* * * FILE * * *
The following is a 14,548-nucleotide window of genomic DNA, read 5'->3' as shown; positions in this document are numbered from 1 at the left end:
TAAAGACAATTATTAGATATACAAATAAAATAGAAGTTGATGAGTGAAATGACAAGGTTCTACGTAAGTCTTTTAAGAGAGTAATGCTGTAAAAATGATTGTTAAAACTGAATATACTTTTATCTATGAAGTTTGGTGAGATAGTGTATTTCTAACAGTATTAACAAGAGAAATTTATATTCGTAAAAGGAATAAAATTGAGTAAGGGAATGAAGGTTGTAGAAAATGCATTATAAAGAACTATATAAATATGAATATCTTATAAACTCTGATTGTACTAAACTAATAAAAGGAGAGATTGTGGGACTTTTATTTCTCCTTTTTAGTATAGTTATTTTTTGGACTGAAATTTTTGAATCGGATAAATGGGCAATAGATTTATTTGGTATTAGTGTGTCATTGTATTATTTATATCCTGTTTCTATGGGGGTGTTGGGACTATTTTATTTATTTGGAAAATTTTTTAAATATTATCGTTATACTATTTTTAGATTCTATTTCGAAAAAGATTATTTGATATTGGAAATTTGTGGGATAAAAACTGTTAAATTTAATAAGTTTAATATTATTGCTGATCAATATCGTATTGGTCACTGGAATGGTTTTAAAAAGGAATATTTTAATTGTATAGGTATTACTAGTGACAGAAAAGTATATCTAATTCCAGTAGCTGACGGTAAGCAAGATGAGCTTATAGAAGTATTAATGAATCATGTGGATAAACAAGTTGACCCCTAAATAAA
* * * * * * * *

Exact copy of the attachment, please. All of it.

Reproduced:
The following is a 14,548-nucleotide window of genomic DNA, read 5'->3' as shown; positions in this document are numbered from 1 at the left end:
TAAAGACAATTATTAGATATACAAATAAAATAGAAGTTGATGAGTGAAATGACAAGGTTCTACGTAAGTCTTTTAAGAGAGTAATGCTGTAAAAATGATTGTTAAAACTGAATATACTTTTATCTATGAAGTTTGGTGAGATAGTGTATTTCTAACAGTATTAACAAGAGAAATTTATATTCGTAAAAGGAATAAAATTGAGTAAGGGAATGAAGGTTGTAGAAAATGCATTATAAAGAACTATATAAATATGAATATCTTATAAACTCTGATTGTACTAAACTAATAAAAGGAGAGATTGTGGGACTTTTATTTCTCCTTTTTAGTATAGTTATTTTTTGGACTGAAATTTTTGAATCGGATAAATGGGCAATAGATTTATTTGGTATTAGTGTGTCATTGTATTATTTATATCCTGTTTCTATGGGGGTGTTGGGACTATTTTATTTATTTGGAAAATTTTTTAAATATTATCGTTATACTATTTTTAGATTCTATTTCGAAAAAGATTATTTGATATTGGAAATTTGTGGGATAAAAACTGTTAAATTTAATAAGTTTAATATTATTGCTGATCAATATCGTATTGGTCACTGGAATGGTTTTAAAAAGGAATATTTTAATTGTATAGGTATTACTAGTGACAGAAAAGTATATCTAATTCCAGTAGCTGACGGTAAGCAAGATGAGCTTATAGAAGTATTAATGAATCATGTGGATAAACAAGTTGACCCCTAAATAAA